For CUDA-based software, like PG-Strom, putting a GPU in a Thunderbolt enclosure is enough. However, to ensure that regular 3D apps also benefit from this desktop-class acceleration, some extra steps are required.
Headless 3D is a No-Go
Because of their very nature, technologies like CUDA / OpenCL are designed to perform complex calculations directly on the GPUs. And because these computations could be generic and not neccessarily produce a visual output, CUDA works fine even without a display attached to the card.
Sadly, the same cannot be said for 3D acceleration. At least not yet. In order for full-screen apps based on OpenGL to take advantage of GTX cards, they have to be rendered on a screen hooked up directly to said GPU.
Which really is a shame. Anyway, three things I’ve learned in my attempts to get a working video on an external monitor are:
1. Install and run the supporting eGPU services provided by the automate script I described in my previous post on CUDA:
➜ Desktop sudo ./automate-eGPU.sh -a Password: automate-eGPU-daemon launched. Background services enabled
2. If the Thunderbolt card is connected to a 5K iMac and the automate script was amended (by removing IDs in line 62), then there will be no eGPU video output.
3. Straight cables only, no DP/HDMI/DVI converters.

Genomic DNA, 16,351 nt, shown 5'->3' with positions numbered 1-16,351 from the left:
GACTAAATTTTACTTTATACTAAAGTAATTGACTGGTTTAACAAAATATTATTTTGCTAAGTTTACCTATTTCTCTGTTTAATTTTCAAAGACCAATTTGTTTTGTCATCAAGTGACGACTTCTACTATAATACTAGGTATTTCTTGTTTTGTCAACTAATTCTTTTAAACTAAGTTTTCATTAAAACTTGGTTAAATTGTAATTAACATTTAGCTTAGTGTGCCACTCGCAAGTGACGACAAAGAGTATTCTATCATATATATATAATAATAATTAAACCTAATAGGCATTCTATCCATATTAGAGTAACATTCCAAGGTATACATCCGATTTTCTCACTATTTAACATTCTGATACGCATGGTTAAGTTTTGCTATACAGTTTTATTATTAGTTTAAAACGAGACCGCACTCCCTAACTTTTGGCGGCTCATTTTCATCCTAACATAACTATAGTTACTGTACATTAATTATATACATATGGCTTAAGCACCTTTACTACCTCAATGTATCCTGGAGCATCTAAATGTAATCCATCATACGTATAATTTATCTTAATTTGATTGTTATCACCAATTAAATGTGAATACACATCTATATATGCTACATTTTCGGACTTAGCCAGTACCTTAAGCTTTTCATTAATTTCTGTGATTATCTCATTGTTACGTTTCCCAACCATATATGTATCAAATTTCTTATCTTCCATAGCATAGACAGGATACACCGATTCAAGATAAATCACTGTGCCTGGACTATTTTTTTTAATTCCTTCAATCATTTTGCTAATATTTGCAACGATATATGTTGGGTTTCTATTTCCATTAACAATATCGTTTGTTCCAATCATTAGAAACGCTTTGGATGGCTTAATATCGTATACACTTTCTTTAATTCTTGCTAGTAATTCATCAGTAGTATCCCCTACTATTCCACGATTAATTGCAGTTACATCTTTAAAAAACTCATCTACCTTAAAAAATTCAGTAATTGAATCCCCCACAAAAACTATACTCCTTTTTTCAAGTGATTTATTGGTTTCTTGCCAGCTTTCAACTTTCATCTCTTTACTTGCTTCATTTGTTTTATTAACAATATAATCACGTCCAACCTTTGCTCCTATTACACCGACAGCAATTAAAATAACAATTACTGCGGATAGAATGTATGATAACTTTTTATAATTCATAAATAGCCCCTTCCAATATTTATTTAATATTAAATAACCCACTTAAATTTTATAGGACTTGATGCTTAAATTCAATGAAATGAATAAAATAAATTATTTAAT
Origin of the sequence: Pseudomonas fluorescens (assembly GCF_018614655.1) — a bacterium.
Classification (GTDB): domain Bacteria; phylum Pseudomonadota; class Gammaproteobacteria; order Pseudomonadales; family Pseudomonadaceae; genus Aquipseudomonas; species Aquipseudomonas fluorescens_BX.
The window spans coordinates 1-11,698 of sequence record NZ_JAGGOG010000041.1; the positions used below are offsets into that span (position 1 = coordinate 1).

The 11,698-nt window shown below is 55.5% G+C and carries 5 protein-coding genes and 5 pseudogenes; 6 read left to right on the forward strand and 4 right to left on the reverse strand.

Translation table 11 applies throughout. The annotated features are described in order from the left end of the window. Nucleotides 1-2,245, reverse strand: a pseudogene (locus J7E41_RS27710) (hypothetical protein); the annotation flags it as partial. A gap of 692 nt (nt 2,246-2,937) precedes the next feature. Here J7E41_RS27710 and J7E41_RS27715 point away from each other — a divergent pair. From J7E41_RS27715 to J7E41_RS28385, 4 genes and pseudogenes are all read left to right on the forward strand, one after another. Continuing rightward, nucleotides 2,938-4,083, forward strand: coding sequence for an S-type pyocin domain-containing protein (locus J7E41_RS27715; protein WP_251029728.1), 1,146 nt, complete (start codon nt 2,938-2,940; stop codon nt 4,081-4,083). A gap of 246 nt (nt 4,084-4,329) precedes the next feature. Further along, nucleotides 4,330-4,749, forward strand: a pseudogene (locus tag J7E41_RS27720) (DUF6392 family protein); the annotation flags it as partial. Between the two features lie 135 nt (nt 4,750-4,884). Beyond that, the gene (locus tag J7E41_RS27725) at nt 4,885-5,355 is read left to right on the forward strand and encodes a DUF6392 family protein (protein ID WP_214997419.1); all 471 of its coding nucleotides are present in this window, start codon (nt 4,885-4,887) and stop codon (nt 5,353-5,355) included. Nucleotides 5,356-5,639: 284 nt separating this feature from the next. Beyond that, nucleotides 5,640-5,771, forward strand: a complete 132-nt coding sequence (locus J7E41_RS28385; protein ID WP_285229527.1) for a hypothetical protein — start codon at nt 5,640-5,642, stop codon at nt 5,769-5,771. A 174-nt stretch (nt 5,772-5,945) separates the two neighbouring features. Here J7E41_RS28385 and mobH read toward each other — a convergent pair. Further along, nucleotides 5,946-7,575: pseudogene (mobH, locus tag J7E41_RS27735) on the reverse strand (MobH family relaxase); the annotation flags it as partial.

Finally, after testing with 3 monitors, 2 cables and 1 converter, I managed to have a working output. In order to make the GTX a primary GPU, I had to open Display Arrangement setting and move the little white bar to my external monitor:
Despite what the following dialog shows, 3D apps still need to be launched on the display connected to eGPU to be powered by it:
Future of Mac eGPUs
In a surprise move, Apple is introducing a native support for eGPUs in its yet unreleased Sierra macOS (according to MacVidCards.com). It might be marking a new era for this technology, as other vendors like Razor and Alienware seem to be testing the waters of offering external PCIe enclosures into a mass market.
For now, my Sonnet Echo Express III-D put on a side aligns perfectly with a Thunderbolt Display. Coincidence?